Keywords: Remotely-sensed data,Vegetation Health Indices,Credit risk,Microcredit,Index insurance
    Date: 2019
  8. By: TengTeng Xu; Kun Hu; Udaibir S Das
    Abstract: We analyze how bank profitability impacts financial stability from both theoretical and empirical perspectives. We first develop a theoretical model of the relationship between bank profitability and financial stability by exploring the role of non-interest income and retail-oriented business models. We then conduct panel regression analysis to examine the empirical determinants of bank risks and profitability, and how the level and the source of bank profitability affect risks for 431 publicly traded banks (U.S., advanced Europe, and GSIBs) from 2004 to 2017. Results reveal that profitability is negatively associated with both a bank’s contribution to systemic risk and its idiosyncratic risk, and an over-reliance on non-interest income, wholesale funding and leverage is associated with higher risks. Low competition is associated with low idiosyncratic risk but a high contribution to systemic risk. Lastly, the problem loans ratio and the cost-to-income ratio are found to be key factors that influence bank profitability. The paper’s findings suggest that policy makers should strive to better understand the source of bank profitability, especially where there is an over-reliance on market-based non-interest income, leverage, and wholesale funding.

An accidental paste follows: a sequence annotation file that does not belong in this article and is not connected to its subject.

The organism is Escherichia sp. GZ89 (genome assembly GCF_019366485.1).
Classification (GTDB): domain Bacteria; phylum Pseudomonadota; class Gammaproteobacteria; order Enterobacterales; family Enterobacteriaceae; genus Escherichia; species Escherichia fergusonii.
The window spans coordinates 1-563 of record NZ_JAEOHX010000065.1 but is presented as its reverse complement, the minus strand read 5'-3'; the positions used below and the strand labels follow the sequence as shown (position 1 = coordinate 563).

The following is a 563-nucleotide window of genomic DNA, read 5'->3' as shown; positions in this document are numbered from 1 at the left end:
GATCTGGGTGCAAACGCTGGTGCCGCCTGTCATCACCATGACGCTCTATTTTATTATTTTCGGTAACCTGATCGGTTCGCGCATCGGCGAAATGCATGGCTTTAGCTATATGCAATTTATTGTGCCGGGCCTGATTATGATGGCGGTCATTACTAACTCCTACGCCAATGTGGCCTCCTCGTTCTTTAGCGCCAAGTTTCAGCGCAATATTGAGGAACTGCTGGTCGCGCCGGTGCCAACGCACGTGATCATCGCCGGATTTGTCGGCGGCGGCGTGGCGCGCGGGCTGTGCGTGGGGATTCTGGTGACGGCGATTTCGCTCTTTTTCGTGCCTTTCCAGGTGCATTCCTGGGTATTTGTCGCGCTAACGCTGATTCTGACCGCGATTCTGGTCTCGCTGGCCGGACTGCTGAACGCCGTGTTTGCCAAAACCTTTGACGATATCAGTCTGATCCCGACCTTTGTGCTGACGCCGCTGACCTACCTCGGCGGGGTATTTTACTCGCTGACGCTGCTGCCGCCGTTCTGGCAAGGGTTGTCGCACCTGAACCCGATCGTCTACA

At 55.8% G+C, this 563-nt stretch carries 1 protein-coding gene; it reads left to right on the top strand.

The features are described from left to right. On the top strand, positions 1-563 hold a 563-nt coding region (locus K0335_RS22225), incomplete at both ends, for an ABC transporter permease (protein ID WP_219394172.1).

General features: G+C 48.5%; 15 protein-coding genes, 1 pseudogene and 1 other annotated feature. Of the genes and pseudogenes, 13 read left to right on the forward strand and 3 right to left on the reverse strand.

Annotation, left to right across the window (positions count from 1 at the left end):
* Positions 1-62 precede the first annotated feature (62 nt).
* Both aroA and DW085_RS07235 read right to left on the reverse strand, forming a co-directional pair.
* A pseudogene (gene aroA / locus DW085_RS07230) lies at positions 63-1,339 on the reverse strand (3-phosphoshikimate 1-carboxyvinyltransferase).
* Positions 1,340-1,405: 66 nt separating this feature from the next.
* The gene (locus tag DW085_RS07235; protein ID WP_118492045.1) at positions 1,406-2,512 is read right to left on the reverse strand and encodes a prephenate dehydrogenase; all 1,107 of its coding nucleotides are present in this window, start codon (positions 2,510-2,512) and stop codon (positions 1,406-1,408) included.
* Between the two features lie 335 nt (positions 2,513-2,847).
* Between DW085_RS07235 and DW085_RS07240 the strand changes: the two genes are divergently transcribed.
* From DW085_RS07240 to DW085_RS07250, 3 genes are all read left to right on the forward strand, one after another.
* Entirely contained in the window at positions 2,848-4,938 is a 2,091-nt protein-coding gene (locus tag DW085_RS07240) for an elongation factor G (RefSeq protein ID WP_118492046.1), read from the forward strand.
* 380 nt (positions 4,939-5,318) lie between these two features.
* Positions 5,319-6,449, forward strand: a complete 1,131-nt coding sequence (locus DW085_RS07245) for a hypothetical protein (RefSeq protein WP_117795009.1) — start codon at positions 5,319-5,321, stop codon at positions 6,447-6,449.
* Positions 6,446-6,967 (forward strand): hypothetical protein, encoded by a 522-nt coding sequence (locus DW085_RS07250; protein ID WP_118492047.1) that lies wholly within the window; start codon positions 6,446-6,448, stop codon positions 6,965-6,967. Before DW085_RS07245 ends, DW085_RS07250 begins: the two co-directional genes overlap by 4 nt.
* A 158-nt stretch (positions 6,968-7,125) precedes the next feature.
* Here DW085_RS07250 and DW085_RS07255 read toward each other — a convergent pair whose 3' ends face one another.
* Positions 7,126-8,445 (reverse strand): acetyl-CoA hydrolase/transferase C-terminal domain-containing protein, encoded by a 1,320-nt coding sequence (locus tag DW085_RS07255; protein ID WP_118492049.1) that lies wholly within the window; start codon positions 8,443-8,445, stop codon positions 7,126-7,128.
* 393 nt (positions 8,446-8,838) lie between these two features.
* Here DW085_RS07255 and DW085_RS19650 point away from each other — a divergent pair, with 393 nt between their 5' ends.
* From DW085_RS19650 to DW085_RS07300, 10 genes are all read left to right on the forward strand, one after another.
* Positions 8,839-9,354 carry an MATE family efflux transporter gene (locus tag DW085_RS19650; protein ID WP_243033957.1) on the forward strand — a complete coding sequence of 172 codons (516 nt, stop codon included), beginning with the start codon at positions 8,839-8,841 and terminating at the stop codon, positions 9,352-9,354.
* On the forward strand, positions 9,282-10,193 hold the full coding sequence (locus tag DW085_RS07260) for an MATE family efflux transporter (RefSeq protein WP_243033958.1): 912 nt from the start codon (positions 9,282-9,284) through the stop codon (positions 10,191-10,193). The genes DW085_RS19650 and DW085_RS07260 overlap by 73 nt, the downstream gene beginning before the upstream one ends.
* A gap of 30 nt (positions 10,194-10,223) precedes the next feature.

Date: 2019–01–11
  9. By: Kurz, Michael (Finance); Kleimeier, Stefanie (Finance)